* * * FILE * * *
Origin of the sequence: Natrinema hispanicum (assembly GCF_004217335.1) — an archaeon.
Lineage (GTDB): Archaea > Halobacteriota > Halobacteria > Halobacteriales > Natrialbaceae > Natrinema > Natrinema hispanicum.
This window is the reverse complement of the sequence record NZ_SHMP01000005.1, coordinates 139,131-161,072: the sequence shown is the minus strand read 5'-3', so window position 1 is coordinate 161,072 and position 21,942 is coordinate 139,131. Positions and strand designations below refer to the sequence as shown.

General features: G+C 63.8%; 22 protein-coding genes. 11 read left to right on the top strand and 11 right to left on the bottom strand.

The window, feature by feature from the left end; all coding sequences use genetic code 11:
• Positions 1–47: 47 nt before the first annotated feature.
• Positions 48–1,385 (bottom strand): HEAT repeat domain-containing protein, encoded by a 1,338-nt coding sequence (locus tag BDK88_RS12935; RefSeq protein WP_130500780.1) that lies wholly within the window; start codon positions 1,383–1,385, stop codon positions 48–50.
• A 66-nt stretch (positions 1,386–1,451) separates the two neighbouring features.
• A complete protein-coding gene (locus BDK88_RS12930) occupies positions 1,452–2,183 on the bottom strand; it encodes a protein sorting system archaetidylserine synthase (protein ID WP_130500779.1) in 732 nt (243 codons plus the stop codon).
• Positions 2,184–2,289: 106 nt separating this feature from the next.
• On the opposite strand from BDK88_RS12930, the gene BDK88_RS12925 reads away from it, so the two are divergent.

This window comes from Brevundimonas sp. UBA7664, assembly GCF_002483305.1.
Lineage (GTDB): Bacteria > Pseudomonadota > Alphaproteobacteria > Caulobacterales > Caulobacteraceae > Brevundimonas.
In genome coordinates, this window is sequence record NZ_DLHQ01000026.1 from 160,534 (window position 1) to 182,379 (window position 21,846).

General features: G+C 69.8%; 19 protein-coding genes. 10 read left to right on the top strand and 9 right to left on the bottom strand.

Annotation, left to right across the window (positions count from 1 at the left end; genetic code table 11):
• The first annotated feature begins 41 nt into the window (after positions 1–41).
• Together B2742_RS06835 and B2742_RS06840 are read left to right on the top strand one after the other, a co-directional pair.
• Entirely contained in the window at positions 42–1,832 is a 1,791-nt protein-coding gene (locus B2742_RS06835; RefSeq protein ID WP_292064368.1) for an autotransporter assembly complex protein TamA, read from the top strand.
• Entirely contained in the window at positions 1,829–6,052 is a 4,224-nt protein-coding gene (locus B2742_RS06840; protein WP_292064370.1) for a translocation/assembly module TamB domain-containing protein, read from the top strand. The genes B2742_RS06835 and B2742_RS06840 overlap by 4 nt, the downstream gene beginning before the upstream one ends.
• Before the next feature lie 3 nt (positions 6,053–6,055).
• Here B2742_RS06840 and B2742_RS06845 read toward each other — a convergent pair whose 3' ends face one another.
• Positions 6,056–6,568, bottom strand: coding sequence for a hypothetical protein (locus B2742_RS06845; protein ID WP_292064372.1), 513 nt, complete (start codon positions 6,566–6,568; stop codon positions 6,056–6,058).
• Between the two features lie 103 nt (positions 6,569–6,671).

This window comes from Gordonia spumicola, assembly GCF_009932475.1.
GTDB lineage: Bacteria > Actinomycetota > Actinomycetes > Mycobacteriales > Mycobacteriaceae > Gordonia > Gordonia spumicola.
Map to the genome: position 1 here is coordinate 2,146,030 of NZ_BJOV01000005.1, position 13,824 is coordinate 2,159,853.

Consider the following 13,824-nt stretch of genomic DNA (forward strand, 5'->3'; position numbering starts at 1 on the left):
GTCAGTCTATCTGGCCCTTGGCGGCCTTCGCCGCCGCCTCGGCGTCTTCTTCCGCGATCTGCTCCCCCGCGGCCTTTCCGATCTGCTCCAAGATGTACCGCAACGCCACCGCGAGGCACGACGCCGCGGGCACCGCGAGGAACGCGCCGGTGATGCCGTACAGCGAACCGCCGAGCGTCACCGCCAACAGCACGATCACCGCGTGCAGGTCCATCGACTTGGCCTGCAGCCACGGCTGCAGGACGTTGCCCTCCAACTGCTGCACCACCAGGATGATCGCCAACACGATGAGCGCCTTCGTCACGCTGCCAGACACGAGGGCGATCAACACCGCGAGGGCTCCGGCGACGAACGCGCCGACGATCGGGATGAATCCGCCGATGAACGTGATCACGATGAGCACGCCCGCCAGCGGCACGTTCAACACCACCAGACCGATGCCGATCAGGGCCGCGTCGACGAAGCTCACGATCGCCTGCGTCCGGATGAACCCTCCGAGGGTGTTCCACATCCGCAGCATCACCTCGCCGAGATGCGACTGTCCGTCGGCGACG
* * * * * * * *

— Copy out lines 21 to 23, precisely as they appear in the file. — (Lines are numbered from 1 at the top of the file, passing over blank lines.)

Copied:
• Before the next feature lie 3 nt (positions 6,053–6,055).
• Here B2742_RS06840 and B2742_RS06845 read toward each other — a convergent pair whose 3' ends face one another.
• Positions 6,056–6,568, bottom strand: coding sequence for a hypothetical protein (locus B2742_RS06845; protein ID WP_292064372.1), 513 nt, complete (start codon positions 6,566–6,568; stop codon positions 6,056–6,058).